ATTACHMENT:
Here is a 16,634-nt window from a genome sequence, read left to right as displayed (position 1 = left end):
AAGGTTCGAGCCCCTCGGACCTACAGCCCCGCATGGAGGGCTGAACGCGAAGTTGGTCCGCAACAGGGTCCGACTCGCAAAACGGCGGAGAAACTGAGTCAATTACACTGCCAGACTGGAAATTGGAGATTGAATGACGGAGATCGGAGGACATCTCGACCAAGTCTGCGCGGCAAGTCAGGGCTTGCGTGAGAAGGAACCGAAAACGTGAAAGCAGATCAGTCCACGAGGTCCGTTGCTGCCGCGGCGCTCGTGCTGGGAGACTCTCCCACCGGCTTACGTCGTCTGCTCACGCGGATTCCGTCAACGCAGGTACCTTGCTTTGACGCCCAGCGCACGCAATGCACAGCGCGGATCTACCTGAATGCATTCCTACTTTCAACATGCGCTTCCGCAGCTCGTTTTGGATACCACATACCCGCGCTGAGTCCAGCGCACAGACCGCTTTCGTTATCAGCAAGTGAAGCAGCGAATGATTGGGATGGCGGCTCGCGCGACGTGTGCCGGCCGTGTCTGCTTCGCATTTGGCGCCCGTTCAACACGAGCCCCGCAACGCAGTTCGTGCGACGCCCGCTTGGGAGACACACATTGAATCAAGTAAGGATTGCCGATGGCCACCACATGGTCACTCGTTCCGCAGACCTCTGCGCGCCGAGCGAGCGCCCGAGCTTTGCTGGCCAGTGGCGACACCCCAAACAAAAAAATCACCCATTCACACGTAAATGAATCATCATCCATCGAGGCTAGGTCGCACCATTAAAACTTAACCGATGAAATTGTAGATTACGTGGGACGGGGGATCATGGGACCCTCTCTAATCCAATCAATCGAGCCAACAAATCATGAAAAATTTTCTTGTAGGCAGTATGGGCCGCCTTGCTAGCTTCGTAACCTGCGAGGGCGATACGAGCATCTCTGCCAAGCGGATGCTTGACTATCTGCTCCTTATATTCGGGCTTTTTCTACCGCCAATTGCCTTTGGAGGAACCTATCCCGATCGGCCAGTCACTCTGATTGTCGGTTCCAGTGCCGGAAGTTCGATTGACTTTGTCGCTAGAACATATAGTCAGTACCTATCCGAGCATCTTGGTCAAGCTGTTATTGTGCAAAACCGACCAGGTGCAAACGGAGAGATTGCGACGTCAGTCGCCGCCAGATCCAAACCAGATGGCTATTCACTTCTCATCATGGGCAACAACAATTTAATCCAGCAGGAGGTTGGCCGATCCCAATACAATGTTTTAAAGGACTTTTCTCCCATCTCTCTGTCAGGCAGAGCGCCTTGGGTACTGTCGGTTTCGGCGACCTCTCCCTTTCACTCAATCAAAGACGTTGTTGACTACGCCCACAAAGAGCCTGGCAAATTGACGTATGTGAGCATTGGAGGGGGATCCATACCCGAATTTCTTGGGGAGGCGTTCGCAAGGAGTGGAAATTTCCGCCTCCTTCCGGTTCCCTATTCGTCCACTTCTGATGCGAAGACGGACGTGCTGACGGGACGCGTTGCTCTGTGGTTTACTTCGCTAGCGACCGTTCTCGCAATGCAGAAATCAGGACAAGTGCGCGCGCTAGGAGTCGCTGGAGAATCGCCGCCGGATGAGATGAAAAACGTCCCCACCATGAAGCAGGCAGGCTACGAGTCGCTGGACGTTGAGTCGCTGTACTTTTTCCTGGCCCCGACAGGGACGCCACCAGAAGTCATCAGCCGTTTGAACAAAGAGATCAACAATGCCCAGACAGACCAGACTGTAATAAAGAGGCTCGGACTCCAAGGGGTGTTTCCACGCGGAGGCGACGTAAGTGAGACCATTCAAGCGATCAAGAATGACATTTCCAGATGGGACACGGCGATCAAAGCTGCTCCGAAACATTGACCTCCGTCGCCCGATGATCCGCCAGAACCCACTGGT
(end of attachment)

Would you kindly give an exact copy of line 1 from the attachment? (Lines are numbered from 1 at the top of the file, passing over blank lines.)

Here is a 16,634-nt window from a genome sequence, read left to right as displayed (position 1 = left end):